MSF: Greece must end systematic and prolonged detention of migrants

3 Apr 2014
Press release

The prolonged and systematic detention of migrants and asylum seekers in Greece is having devastating consequences on their health and human dignity, warns the international medical humanitarian organisation Médecins Sans Frontières/Doctors Without Borders (MSF).

With Greece currently holding the Presidency of the Council of the European Union (EU), MSF calls on the Greek government and the EU to stop turning a blind eye to these unacceptable practices in view of their serious medical and humanitarian consequences.

Independent care in detention centres

MSF has been providing independent medical and psychosocial care in Greek detention centres since 2008. In its report 'Invisible Suffering' released this week, the organisation highlights the massive impact of detention on the physical and mental health of migrants.

The report also points out the gaps in healthcare provision and the absence of medical assessments, which lead to detainees with serious medical conditions being neglected or even being forced to interrupt their treatment.

“Over a period of six years, we have carried out more than 9,900 medical consultations inside detention centres and police stations where migrants and asylum seekers are held,” says Dr Apostolos Veizis, MSF’s head of mission in Greece.

“But despite our repeated calls for improvements to detention conditions and migrants’ access to healthcare, we have seen little change, while the overall situation continues to deteriorate.”

Since the Greek police launched ‘Operation Xenios Zeus’ in 2012, the number of irregular migrants and asylum seekers held in administrative detention has skyrocketed.

At the same time, the capacity of detention facilities has grown by 4,500 places with the addition of five pre-removal centres, while detention is being applied systematically for the maximum period of 18 months.

Unacceptable conditions

Meanwhile, sanitary conditions and the provision of basic services remain largely unacceptable.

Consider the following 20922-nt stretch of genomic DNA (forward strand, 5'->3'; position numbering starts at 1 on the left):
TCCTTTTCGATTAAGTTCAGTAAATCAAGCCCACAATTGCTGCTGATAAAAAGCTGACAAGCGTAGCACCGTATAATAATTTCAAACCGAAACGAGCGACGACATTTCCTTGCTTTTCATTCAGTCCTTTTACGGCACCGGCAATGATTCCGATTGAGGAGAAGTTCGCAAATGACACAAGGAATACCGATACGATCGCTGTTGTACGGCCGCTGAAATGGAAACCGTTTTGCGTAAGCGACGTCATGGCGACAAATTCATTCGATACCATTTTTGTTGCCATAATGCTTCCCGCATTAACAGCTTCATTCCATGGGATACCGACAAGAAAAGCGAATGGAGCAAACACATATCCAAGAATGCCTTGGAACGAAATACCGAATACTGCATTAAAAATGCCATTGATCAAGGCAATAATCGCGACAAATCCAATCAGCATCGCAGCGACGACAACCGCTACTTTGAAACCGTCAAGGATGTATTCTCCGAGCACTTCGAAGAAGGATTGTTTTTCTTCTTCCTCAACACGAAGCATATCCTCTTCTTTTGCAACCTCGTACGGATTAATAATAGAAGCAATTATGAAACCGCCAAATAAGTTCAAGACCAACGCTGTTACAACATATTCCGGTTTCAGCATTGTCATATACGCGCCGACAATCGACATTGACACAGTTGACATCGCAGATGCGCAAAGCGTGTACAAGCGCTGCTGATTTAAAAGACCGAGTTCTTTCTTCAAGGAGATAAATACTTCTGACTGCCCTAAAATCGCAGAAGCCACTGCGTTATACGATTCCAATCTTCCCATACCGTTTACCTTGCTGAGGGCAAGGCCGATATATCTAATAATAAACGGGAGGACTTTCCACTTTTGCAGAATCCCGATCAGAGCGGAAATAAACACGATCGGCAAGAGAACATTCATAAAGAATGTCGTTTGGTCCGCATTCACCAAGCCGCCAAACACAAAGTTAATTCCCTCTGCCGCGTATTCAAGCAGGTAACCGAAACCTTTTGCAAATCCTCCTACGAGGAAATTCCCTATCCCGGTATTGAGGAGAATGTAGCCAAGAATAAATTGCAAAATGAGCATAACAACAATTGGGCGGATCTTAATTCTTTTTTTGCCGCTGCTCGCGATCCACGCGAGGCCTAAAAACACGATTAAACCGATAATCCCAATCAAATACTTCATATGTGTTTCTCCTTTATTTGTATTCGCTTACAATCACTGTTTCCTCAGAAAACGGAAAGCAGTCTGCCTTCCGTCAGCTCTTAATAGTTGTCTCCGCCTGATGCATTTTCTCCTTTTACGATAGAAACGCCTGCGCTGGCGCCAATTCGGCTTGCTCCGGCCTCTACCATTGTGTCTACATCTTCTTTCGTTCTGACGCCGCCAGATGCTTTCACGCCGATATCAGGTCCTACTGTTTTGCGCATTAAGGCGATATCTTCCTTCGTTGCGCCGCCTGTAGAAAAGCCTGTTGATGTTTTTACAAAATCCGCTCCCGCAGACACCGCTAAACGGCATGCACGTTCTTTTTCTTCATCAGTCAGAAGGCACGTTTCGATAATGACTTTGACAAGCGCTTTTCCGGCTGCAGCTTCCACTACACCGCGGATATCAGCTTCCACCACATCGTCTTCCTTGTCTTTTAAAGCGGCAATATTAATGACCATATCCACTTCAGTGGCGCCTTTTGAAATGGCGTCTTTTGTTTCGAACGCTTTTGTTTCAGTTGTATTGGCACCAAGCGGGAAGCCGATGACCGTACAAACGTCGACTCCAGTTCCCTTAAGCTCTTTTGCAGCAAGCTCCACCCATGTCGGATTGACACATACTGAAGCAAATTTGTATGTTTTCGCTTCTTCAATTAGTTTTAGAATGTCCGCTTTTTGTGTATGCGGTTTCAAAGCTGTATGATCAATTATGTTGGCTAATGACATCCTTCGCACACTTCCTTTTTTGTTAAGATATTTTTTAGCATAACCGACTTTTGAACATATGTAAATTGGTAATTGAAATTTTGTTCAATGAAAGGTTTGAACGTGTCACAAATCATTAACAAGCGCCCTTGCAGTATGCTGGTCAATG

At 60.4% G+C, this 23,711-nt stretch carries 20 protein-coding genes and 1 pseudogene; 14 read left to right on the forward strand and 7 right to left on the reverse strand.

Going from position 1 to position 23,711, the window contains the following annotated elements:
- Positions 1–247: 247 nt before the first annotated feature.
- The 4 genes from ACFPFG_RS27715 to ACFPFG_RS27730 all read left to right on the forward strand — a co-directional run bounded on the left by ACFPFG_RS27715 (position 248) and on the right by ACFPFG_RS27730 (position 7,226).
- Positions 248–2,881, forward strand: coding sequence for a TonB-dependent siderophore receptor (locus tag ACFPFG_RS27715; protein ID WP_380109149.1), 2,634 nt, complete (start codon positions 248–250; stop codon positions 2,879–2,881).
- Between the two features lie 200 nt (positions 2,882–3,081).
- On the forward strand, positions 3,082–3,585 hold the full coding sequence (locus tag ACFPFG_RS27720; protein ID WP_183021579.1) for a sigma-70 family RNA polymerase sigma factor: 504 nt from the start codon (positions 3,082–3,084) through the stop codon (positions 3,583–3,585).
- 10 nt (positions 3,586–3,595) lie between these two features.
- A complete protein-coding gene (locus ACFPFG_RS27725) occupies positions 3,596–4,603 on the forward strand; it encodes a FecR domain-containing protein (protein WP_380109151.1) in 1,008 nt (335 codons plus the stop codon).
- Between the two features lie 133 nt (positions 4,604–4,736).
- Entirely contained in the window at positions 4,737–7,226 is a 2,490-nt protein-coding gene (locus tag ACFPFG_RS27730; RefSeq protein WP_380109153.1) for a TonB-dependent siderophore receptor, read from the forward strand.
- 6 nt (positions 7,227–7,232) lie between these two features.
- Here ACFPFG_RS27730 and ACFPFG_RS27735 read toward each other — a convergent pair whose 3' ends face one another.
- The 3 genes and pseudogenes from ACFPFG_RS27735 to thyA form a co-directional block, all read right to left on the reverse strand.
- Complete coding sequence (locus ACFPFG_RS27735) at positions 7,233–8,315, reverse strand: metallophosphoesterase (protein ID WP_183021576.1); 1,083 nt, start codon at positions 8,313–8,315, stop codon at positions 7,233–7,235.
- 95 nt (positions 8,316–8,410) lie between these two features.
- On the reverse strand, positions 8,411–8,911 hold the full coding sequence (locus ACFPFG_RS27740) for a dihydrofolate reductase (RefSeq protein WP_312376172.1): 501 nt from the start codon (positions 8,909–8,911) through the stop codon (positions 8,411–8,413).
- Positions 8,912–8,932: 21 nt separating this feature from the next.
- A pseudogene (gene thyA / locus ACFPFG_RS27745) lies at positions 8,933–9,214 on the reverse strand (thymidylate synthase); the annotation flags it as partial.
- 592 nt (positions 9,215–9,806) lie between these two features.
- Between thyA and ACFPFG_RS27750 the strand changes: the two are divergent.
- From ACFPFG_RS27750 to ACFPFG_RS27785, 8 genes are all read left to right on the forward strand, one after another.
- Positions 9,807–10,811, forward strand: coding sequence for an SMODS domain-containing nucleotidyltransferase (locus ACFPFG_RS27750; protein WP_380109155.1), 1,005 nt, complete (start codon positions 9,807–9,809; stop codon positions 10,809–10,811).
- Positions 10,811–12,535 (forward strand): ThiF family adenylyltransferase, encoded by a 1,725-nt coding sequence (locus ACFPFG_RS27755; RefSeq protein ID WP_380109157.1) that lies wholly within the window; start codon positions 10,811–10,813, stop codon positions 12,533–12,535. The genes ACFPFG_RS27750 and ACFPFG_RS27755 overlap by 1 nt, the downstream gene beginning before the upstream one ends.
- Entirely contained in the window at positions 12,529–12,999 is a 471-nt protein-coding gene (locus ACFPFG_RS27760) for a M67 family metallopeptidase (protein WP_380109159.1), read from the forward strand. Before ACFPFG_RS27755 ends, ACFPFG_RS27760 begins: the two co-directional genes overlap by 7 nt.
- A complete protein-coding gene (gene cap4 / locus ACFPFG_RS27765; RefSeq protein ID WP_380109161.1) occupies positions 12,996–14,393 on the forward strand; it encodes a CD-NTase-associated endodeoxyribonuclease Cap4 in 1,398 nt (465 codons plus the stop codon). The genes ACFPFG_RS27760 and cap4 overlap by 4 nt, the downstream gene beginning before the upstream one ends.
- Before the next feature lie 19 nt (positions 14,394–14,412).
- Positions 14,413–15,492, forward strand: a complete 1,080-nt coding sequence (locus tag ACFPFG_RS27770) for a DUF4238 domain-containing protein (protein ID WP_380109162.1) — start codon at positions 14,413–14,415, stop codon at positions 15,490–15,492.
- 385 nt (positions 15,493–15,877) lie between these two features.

Even particularly vulnerable groups – such as minors, victims of torture and people with chronic diseases or disabilities – are subjected to prolonged detention.

Migrants and asylum seekers are also being held in police stations, where conditions are even more deplorable, and where detainees are not allowed outdoors for months at a time – in some cases for up to 17 months.

In places of detention, overcrowding, inadequate heating, insufficient hot water, poor ventilation, a lack of access to the outdoors and a poor diet contribute to the emergence and spread of respiratory, gastrointestinal, dermatological and musculoskeletal diseases among detainees.

Detention is also detrimental to their mental health: symptoms of anxiety, depression and psychosomatic manifestations are observed in many, while it is not uncommon for desperate migrants to go on hunger strike, to self-harm and even to attempt suicide.

The Greek authorities have finally committed to provide medical services in detention centres for migrants.

Closing facilities

Therefore, MSF is closing its medical activities in immigration detention facilities in the North of Greece this week and is urging the authorities to fulfill this commitment and guarantee uninterrupted and extended access to healthcare for detained migrants and asylum seekers.

“Other EU member states and European institutions cannot continue to shirk their share of responsibility,” says Ioanna Kotsioni, MSF’s advisor on migration.

“With first-entry countries for irregular migrants coming under increased pressure to restrict migration flows into the EU by using detention as a deterrence measure, they cannot be held solely accountable for the harm inflicted on migrants and asylum seekers. It is a common responsibility and a shared shame.”

MSF calls on Greece and the EU to put an end to the indiscriminate, systematic and prolonged detention of migrants and asylum seekers; stop detention in inappropriate facilities; cease to detain vulnerable people such as minors, victims of torture and chronically ill patients; and to invest in a reception system adapted to the physical, medical and humanitarian needs of migrants and asylum seekers.

MSF in Greece

Since 2004, MSF has been providing medical and humanitarian assistance to migrants held in administrative detention facilities across Europe – in Greece, Malta and Italy.

In Greece, MSF has been responding (using only private funding) since 2008 to the urgent medical and humanitarian needs of newly arrived migrants, as well as to asylum seekers and migrants in administrative detention.

During 2013 and 2014, MSF worked in six immigration detention facilities in the north of Greece, and made assessment visits to 27regular and border police stations, coastguard facilities and pre-removal centers across Greece.

During 2013-14, MSF teams carried out 5,441 medical consultations, made 365 referrals to secondary health facilities and made 100 referrals for dental care. Teams provided scabies treatment to more than 1,500 migrants.

Twenty-two migrants were released on medical grounds as a result of MSF’s intervention. MSF teams also distributed relief items to detained migrants, including 6,662 personal hygiene kits and 1,648 sets of clothes, shoes and sleeping bags.

Find out more about MSF's work with migrants in Greece